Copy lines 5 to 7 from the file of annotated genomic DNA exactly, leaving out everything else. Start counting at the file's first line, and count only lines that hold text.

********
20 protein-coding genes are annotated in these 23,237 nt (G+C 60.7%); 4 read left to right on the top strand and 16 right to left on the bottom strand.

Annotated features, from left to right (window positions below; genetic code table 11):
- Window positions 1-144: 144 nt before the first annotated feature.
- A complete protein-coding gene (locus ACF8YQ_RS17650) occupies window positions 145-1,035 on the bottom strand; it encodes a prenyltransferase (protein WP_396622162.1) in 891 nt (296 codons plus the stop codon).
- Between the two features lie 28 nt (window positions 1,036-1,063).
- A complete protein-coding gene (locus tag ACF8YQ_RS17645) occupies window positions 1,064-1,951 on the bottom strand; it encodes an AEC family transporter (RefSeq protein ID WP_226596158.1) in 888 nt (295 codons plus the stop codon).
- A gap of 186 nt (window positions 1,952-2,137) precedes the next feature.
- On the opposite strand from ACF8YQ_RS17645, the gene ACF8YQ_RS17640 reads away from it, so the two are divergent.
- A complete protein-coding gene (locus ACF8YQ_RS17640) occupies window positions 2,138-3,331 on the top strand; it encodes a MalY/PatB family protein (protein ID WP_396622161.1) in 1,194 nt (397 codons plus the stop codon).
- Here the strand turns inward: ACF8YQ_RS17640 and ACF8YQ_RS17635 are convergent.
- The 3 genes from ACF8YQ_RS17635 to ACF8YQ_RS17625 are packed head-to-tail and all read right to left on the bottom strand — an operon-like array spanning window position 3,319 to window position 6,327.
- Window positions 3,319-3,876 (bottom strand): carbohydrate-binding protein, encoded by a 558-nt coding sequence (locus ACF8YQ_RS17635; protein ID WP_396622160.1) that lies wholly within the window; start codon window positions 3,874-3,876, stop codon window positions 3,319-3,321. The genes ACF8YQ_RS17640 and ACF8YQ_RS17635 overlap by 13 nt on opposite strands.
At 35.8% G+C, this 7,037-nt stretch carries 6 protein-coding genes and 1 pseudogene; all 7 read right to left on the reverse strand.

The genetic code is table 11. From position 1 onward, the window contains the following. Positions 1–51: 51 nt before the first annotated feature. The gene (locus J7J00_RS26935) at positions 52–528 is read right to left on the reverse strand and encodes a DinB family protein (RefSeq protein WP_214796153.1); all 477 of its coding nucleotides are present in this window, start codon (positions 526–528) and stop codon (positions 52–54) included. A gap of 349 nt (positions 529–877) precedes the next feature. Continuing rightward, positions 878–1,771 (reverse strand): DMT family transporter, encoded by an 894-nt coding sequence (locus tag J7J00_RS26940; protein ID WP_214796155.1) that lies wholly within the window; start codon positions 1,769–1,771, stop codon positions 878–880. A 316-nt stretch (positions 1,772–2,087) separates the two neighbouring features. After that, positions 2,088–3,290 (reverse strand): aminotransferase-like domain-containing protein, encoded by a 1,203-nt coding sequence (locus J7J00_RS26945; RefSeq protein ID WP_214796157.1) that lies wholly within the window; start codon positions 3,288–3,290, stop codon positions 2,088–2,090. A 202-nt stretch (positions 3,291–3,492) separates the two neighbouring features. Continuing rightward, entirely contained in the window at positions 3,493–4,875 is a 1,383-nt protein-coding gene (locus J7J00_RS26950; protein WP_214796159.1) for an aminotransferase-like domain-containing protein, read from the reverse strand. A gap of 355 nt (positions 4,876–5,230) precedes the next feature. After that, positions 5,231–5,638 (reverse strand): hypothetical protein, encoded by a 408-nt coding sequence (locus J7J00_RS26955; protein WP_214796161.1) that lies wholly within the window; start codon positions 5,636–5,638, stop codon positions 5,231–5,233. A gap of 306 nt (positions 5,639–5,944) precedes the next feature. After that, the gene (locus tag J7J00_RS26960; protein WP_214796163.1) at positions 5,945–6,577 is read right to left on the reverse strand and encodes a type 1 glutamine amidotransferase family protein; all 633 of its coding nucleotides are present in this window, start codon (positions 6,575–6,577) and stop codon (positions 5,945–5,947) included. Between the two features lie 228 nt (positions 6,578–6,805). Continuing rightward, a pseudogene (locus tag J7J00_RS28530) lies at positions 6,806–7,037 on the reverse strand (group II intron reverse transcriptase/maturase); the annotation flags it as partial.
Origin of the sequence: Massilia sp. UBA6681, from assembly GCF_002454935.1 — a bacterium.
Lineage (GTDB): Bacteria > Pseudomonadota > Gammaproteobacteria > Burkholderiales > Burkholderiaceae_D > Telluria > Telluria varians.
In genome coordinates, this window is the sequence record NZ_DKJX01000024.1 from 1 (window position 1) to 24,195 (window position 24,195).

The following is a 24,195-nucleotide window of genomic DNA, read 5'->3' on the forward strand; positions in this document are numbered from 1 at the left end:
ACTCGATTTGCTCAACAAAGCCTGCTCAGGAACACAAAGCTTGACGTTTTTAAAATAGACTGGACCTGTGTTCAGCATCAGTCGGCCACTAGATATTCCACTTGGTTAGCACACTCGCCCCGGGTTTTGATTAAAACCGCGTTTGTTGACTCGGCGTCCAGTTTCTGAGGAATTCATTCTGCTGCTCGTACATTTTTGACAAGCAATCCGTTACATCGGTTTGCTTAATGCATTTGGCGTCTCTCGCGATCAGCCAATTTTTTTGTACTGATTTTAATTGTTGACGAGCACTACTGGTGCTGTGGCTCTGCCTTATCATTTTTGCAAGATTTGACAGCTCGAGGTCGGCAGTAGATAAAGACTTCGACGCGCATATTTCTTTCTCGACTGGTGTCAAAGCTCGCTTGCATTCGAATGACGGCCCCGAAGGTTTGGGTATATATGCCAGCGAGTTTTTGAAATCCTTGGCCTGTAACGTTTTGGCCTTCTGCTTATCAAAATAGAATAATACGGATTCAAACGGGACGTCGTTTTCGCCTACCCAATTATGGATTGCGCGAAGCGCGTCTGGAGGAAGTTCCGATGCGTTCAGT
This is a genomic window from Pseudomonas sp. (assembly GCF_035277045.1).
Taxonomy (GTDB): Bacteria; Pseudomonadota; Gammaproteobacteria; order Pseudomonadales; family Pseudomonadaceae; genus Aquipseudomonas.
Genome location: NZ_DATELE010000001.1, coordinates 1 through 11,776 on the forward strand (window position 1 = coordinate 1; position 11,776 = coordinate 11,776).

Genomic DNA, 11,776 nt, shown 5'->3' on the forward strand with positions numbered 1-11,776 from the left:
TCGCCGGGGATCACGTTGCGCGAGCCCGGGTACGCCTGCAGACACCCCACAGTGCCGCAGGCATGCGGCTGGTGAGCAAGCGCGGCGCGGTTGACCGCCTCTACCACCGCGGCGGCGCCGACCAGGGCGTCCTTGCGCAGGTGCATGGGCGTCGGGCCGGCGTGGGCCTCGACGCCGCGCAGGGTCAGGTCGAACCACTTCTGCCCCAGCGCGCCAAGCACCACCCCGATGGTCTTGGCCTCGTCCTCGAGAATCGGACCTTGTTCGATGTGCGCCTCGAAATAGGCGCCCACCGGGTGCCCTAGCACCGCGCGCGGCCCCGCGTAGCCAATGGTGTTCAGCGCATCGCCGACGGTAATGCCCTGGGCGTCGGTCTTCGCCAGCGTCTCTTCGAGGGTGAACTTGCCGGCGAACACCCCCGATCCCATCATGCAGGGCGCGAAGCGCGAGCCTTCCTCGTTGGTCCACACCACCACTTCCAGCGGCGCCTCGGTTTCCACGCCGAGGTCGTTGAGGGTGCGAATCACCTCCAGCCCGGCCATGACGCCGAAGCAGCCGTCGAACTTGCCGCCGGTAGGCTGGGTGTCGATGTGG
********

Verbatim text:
- Between the two features lie 28 nt (window positions 1,036-1,063).
- A complete protein-coding gene (locus tag ACF8YQ_RS17645) occupies window positions 1,064-1,951 on the bottom strand; it encodes an AEC family transporter (RefSeq protein ID WP_226596158.1) in 888 nt (295 codons plus the stop codon).
- A gap of 186 nt (window positions 1,952-2,137) precedes the next feature.